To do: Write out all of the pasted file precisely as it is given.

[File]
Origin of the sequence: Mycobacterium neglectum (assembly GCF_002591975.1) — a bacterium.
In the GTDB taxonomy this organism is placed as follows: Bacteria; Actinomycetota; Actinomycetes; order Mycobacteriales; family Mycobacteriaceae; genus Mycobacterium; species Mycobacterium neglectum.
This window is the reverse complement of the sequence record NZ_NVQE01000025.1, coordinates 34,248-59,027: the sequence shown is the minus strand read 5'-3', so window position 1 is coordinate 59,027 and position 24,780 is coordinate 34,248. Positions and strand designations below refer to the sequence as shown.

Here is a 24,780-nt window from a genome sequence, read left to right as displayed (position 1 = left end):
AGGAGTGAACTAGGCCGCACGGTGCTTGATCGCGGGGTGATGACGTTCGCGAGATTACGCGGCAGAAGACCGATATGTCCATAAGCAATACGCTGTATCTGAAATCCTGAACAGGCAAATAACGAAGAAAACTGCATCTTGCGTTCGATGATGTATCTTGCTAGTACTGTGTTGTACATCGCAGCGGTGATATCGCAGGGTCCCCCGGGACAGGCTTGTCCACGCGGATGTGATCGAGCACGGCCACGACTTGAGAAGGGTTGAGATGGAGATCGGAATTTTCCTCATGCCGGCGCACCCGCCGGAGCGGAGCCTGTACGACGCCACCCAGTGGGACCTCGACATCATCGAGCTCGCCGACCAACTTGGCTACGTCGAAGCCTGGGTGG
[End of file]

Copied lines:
Origin of the sequence: Mycobacterium neglectum (assembly GCF_002591975.1) — a bacterium.
In the GTDB taxonomy this organism is placed as follows: Bacteria; Actinomycetota; Actinomycetes; order Mycobacteriales; family Mycobacteriaceae; genus Mycobacterium; species Mycobacterium neglectum.
This window is the reverse complement of the sequence record NZ_NVQE01000025.1, coordinates 34,248-59,027: the sequence shown is the minus strand read 5'-3', so window position 1 is coordinate 59,027 and position 24,780 is coordinate 34,248. Positions and strand designations below refer to the sequence as shown.

Here is a 24,780-nt window from a genome sequence, read left to right as displayed (position 1 = left end):
AGGAGTGAACTAGGCCGCACGGTGCTTGATCGCGGGGTGATGACGTTCGCGAGATTACGCGGCAGAAGACCGATATGTCCATAAGCAATACGCTGTATCTGAAATCCTGAACAGGCAAATAACGAAGAAAACTGCATCTTGCGTTCGATGATGTATCTTGCTAGTACTGTGTTGTACATCGCAGCGGTGATATCGCAGGGTCCCCCGGGACAGGCTTGTCCACGCGGATGTGATCGAGCACGGCCACGACTTGAGAAGGGTTGAGATGGAGATCGGAATTTTCCTCATGCCGGCGCACCCGCCGGAGCGGAGCCTGTACGACGCCACCCAGTGGGACCTCGACATCATCGAGCTCGCCGACCAACTTGGCTACGTCGAAGCCTGGGTGG